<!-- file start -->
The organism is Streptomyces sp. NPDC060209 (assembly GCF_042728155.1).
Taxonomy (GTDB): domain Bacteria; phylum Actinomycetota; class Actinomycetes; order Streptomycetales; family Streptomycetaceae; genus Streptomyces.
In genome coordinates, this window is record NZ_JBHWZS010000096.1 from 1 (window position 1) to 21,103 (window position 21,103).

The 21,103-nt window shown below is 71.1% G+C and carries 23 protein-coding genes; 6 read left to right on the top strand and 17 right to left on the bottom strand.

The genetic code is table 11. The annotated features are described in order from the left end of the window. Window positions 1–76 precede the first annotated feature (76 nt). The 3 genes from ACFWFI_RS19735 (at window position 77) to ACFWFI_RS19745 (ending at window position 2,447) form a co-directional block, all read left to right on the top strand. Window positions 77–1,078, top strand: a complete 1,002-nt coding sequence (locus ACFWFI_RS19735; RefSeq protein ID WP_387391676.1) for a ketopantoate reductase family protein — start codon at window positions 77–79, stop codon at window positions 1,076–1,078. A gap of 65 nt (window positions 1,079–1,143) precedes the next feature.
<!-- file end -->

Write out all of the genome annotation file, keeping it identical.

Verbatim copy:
The organism is Streptomyces sp. NPDC060209 (assembly GCF_042728155.1).
Taxonomy (GTDB): domain Bacteria; phylum Actinomycetota; class Actinomycetes; order Streptomycetales; family Streptomycetaceae; genus Streptomyces.
In genome coordinates, this window is record NZ_JBHWZS010000096.1 from 1 (window position 1) to 21,103 (window position 21,103).

The 21,103-nt window shown below is 71.1% G+C and carries 23 protein-coding genes; 6 read left to right on the top strand and 17 right to left on the bottom strand.

The genetic code is table 11. The annotated features are described in order from the left end of the window. Window positions 1–76 precede the first annotated feature (76 nt). The 3 genes from ACFWFI_RS19735 (at window position 77) to ACFWFI_RS19745 (ending at window position 2,447) form a co-directional block, all read left to right on the top strand. Window positions 77–1,078, top strand: a complete 1,002-nt coding sequence (locus ACFWFI_RS19735; RefSeq protein ID WP_387391676.1) for a ketopantoate reductase family protein — start codon at window positions 77–79, stop codon at window positions 1,076–1,078. A gap of 65 nt (window positions 1,079–1,143) precedes the next feature.